Channel Chief Roundtable: What Keeps You Up At Night?10:00 AM EST Mon. Oct. 14, 2013
What keeps you up at night? We asked that question to five of the top channel executives: Chris Frey of Lenovo, Frank Rauch of VMware, Scott Dunsire of HP, Edison Peres of Cisco, and Frank Vitagliano of Dell. The channel chiefs weighed in on a number of topics from PC sales and partner training to helping solution providers transform their businesses. Here are excerpts from CRN's recent Channel Chief Roundtable.
Chris Frey, vice president of North American channels and SMB at Lenovo
Two things. First, we've had a pretty good run at Lenovo, and at this point it's making sure that we remain humble and that we focus on continued growth and not rest on our laurels. ... We have to earn the right with the channel every single day and be a trusted manufacturer. The other thing that worries me is being able to help and educate these partners on the new world of devices that we are particularly focused on and making sure that they understand the usage models and the services opportunities that come with BYOD. Are we training them so that they can talk to customers about it? Because air cover is not going to get it done. Marketing budgets isn't going to get it done. It's got to happen on the street. So we're spending our time there, and we're going to be in front of partners, and we're going to teach and train and make calls and be part of the sales promotion, and making that happen is one of the things that I spend all my time thinking about.
Frank Rauch, vice president of VMware's Americas Partner Organization
What I'm really thinking about is are we moving fast enough, is the channel moving fast enough? We have a tremendous opportunity in front of us over the next three years, and we have a great install base to be able to mine and be a benefit, absolute tremendous environment to be able to value capture, but it's not going to last forever. We have a stewardship to be able to move the channel along, whether you use the word enablement or whether you use the words "helping them to build their businesses." Are we able to do it? Are we able to unify them? Are we able to rally them quick enough around what we need to get done?
Scott Dunsire, vice president and general manager of HP's Printing and Personal Systems Group and Americas Channels
For me it's a couple of things. First, it's growth. The PC and printer categories are not the fastest growing segments in the industry. Although there are opportunities, it is not the fastest growing. There are other things that partners are investing in like cloud offerings and converge infrastructure, and what worries me is that partners decide to invest their time and dollars in things outside of the PC and printer category. We need to make sure that we are involved in the selling motion. For me, it's really about field engagement. I will tell you there is one thing that has been resonating throughout the entire HP sales organization and that is [HP CEO Meg Whitman's] commitment to the channel. To have that executive leadership is something that helps me sleep a little better at night. But it's still, for a sales force as large as Hewlett-Packard's, a constant thorn in the side, and my only hope is that partners see the changes and make sure that they see the loyalty that HP has to the partners.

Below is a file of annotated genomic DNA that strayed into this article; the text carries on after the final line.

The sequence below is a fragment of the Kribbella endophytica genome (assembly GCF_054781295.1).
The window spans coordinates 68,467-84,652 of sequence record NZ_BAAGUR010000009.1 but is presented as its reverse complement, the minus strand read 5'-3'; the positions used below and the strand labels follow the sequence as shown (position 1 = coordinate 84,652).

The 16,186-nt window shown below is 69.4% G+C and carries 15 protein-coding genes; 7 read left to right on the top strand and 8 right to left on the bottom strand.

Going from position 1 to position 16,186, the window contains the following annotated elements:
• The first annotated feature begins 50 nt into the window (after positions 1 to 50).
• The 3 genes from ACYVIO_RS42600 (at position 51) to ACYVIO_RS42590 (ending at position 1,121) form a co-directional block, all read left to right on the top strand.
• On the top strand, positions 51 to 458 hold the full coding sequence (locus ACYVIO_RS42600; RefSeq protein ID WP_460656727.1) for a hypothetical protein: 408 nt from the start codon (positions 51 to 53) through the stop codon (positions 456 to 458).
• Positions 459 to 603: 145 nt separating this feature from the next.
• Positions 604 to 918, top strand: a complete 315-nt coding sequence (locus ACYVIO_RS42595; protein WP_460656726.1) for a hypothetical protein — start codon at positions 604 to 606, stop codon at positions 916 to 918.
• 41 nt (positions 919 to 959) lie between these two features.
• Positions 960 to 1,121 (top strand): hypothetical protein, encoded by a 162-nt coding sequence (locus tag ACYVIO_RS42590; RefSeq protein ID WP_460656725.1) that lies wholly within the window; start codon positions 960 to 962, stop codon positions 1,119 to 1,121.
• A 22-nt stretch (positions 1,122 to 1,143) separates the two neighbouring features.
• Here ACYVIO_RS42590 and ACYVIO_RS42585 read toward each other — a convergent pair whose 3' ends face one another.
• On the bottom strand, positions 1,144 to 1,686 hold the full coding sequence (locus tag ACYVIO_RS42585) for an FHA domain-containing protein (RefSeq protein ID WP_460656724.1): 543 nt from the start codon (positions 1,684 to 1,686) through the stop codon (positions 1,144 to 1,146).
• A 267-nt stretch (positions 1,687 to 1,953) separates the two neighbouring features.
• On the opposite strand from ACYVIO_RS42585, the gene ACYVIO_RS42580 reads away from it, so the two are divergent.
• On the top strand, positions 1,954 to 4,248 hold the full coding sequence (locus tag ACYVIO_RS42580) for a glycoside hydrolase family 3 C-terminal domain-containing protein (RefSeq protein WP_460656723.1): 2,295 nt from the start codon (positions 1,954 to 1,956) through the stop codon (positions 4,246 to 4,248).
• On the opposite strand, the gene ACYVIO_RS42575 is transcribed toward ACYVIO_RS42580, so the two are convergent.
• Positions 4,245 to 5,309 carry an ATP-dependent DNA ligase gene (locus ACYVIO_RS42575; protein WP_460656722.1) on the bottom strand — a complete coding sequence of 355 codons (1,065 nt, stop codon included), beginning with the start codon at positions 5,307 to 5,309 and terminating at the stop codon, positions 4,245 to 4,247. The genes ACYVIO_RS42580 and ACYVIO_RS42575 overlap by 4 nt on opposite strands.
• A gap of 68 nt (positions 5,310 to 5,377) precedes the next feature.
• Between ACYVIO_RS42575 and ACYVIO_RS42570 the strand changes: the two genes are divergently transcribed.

Edison Peres, Cisco's senior vice president of worldwide channels
For me, it's partners transitioning their business models to these new consumption models, being able to develop their offerings to where they can balance the applications, the solutions, the managed services, and the cloud. A lot of these partners, many of them are going to do it great because they are good businessmen and they understand it. They have the economic capital to be able to do it. Many of them are not necessarily business people -- they're technologists. And we need to make sure that we help them along that journey. But, I worry about that because if they can't make it, then we have to help them transition somewhere else in the industry. I do want all partners to make it because there is a lot of opportunity here. So that transitioning and really ensuring that they are looking at their business models, for me, is a very, very important priority.
Frank Vitagliano, vice president of channel sales at Dell
I wouldn't necessarily categorize it as keeping me up at night, but I'm in a little different space now and I joined a company that is going through a major transformation, ... transforming from a low-margin, hardware-oriented sort of company to one that wants to be an end-to-end provider of IT solutions. And there's been a lot of activity on that front for the last five years with the purchasing and integration of a lot of businesses that will help us get there. But with that said, there is a big transformation that needs to take place, and it's a transformation in terms of how we view ourselves as a full IT company and also how we transform to expanding our routes to market. So when I look at our entry into the channel, there's been great progress over the last five years, but we continue to work at that and we've got more to do. I talk to partners and talk about what we've done well and what we need to do better. And I think there's a lot of opportunity for us to continue to improve in areas of integration and sales engagement, and to me I view that as the most important thing I'm thinking about.